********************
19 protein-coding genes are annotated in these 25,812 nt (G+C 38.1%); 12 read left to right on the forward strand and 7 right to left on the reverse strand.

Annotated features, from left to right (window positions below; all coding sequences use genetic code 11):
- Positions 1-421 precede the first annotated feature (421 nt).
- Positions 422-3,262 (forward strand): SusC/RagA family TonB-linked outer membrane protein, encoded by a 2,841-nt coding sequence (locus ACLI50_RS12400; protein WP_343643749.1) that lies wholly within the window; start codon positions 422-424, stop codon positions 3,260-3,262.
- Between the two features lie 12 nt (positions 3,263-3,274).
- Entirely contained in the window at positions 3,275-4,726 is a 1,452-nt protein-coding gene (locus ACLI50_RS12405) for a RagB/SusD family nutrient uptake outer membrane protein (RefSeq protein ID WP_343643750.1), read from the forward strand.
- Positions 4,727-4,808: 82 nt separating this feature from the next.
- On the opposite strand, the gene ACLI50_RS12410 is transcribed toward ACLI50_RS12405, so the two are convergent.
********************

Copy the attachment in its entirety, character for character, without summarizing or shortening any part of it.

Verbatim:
19 protein-coding genes are annotated in these 25,812 nt (G+C 38.1%); 12 read left to right on the forward strand and 7 right to left on the reverse strand.

Annotated features, from left to right (window positions below; all coding sequences use genetic code 11):
- Positions 1-421 precede the first annotated feature (421 nt).
- Positions 422-3,262 (forward strand): SusC/RagA family TonB-linked outer membrane protein, encoded by a 2,841-nt coding sequence (locus ACLI50_RS12400; protein WP_343643749.1) that lies wholly within the window; start codon positions 422-424, stop codon positions 3,260-3,262.
- Between the two features lie 12 nt (positions 3,263-3,274).
- Entirely contained in the window at positions 3,275-4,726 is a 1,452-nt protein-coding gene (locus ACLI50_RS12405) for a RagB/SusD family nutrient uptake outer membrane protein (RefSeq protein ID WP_343643750.1), read from the forward strand.
- Positions 4,727-4,808: 82 nt separating this feature from the next.
- On the opposite strand, the gene ACLI50_RS12410 is transcribed toward ACLI50_RS12405, so the two are convergent.